Dynamic Longevity Assumptions in Retirement
American writer Mark Twain was reported to have accurately predicted his own death. He apparently based his prediction on the astronomical phenomenon that marked his birth, the appearance of Halley’s Comet. A year before his death, Twain said:
‘I came in with Halley’s Comet in 1835. It is coming again next year, and I expect to go out with it. It will be the greatest disappointment of my life if I don’t go out with Halley’s Comet. The Almighty has said, no doubt: “Now here are these two unaccountable freaks; they came in together, they must go out together.’
Twain died of a heart attack in April 1910, just as Halley’s Comet was visible.
Few financial planners could lay claim to Twain’s sense of humour or literary prowess. Or his prescience.
When it comes to how long we’re likely to live, the rest of us mere mortals can only guess. And this guess — how long you’re likely to live — is key for retirement income planning.
Most financial planners recognise that basing a retirement income plan on the typical life expectancy doesn’t cut it. This is due to the simple fact that clients of financial advisers are wealthier and therefore far more likely to live longer than the average.
The reasoning is that it’s better to be safe than sorry and plan to an age that a client is unlikely to survive until. But this approach can be problematic. It’s not just because the current age and sex of the client has an impact on their chances of living until an older age, it’s also due to the differences between planning for a couple or a single person.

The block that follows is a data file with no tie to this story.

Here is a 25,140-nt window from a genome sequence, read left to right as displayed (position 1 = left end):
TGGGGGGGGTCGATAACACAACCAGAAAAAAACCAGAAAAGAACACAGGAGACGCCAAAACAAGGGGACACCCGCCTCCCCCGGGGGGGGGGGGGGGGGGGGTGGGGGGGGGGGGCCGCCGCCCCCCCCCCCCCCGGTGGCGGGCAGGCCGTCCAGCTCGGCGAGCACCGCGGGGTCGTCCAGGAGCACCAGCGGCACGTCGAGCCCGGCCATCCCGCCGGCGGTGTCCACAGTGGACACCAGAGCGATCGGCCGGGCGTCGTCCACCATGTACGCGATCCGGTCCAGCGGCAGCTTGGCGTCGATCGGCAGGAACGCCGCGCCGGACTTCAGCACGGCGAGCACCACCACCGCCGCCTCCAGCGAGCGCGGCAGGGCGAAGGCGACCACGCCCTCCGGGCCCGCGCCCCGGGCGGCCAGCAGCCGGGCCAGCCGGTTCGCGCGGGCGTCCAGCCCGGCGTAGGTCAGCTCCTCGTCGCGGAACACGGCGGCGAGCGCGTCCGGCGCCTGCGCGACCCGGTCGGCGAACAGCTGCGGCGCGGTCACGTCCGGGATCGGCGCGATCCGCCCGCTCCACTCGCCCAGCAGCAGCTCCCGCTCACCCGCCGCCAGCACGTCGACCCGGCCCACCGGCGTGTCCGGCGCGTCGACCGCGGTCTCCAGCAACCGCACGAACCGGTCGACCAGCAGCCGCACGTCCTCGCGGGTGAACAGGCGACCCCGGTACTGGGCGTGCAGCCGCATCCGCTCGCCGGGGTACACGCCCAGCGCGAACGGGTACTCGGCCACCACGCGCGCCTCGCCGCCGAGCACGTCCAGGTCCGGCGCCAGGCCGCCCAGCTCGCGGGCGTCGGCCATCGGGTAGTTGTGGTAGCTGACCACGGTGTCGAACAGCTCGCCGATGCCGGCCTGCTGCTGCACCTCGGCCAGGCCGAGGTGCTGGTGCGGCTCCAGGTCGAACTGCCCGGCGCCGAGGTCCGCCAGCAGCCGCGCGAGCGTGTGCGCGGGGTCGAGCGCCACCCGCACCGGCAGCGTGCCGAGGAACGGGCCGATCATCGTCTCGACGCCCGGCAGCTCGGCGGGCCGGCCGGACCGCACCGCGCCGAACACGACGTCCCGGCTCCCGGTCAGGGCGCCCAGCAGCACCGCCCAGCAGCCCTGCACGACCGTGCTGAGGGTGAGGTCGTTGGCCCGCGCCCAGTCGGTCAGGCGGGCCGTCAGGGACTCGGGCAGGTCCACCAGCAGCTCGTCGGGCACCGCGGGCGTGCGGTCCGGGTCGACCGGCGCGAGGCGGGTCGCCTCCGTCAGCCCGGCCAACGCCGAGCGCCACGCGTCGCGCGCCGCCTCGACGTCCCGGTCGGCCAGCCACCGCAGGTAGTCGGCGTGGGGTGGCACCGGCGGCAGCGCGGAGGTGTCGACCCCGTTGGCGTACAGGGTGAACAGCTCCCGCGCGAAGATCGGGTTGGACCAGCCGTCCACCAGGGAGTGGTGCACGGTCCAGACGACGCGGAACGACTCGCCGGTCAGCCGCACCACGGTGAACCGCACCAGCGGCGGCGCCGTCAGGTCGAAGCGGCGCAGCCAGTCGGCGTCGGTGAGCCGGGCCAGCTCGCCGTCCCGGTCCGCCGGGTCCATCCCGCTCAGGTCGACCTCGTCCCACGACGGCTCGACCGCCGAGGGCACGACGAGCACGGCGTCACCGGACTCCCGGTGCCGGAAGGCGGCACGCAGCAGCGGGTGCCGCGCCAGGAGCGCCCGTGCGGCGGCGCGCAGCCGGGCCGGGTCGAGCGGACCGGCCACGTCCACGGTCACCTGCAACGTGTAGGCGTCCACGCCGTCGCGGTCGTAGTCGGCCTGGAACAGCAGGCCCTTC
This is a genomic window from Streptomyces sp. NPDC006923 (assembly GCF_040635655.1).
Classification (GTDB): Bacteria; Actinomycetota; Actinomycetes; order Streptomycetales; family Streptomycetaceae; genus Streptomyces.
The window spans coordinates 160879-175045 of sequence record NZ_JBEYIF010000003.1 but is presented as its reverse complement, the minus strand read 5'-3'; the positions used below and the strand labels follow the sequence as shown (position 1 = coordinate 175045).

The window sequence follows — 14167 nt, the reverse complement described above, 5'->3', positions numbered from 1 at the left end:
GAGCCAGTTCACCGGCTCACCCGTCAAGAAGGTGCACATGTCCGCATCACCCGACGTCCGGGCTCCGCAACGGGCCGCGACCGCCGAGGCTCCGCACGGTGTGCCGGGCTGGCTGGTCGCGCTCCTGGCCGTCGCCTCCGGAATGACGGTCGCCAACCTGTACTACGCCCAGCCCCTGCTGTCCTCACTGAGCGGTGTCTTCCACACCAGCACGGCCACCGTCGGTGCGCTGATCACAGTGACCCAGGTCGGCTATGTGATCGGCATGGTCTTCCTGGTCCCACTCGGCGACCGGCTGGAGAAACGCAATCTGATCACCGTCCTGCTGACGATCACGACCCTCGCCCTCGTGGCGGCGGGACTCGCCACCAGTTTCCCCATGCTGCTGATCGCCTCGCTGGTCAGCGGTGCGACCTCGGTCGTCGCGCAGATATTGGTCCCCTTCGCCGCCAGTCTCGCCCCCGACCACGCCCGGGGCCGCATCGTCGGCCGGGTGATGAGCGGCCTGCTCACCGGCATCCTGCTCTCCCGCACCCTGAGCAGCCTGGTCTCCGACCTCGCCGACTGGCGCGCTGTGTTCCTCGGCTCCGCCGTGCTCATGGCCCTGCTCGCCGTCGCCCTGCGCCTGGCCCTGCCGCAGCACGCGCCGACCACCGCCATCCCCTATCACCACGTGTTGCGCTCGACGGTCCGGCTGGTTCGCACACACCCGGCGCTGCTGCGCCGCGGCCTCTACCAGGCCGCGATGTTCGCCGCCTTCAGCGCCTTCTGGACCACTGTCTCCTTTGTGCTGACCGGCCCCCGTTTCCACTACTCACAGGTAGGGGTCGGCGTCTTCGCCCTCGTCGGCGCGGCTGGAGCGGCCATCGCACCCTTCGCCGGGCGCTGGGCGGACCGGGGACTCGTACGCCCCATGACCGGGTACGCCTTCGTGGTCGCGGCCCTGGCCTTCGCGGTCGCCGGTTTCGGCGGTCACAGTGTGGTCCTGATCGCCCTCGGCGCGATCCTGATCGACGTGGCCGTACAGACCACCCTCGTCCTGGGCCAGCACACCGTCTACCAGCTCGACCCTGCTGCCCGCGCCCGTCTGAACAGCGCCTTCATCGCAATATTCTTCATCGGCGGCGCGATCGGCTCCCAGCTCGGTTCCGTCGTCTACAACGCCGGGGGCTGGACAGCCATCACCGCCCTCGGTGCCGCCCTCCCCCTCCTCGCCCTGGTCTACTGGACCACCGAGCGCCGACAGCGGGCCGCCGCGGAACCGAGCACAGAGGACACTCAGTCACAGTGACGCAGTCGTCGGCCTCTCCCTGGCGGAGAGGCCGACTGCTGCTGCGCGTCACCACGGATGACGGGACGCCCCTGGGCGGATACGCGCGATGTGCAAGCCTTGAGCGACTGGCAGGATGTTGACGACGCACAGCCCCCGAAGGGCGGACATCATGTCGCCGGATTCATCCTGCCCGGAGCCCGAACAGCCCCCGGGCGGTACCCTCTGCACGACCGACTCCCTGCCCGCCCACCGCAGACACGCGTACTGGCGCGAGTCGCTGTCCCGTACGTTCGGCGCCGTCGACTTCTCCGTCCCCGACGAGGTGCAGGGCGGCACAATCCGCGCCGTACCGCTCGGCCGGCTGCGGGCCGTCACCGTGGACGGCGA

These three factors, the starting age, sex and relationship status (not necessarily marriage) alone make static, arbitrary longevity assumptions for retirement planning useless, and potentially dangerous.
The chart below illustrates one of the factors — relationship status. The chart shows the probability that a 65-year-old individual or couple would live until any age up to 100.
While there’s only a 20% chance that 65-year-old John Doe will survive to their 95th birthday, that chance rises to 25% for 65-year-old Jane Doe. And it’s a whopping 40% chance that either member of the couple will survive. Accordingly, age 95 might be a reasonable age to plan to for John, but it’s certainly not reasonable for a couple of the same age. And it gets worse when you consider age differences between couples.
So, this leads us down a path that avoids a static longevity assumption for all clients. It has to change depending on the age, sex and relationship status. This can get very messy and becomes hard for a planner to evidence how the longevity assumption is made for each client.
To The Rescue: Cohort Survival Probability
A far more robust way to address this is to use survival probability. This allows us to base our longevity assumption, not on a fixed arbitrary age, but on an age which the individual or couple only has a 5% to 10% chance of living to. This means that we would use a different age for different clients, based on the age, sex and relationship status, but that age is anchored in a predefined survival probability. The implication is that, regardless of the client, we are always going to be planning for the tail end of the longevity risk. The goal is to make an assumption, based on data, while avoiding the illusion of precision.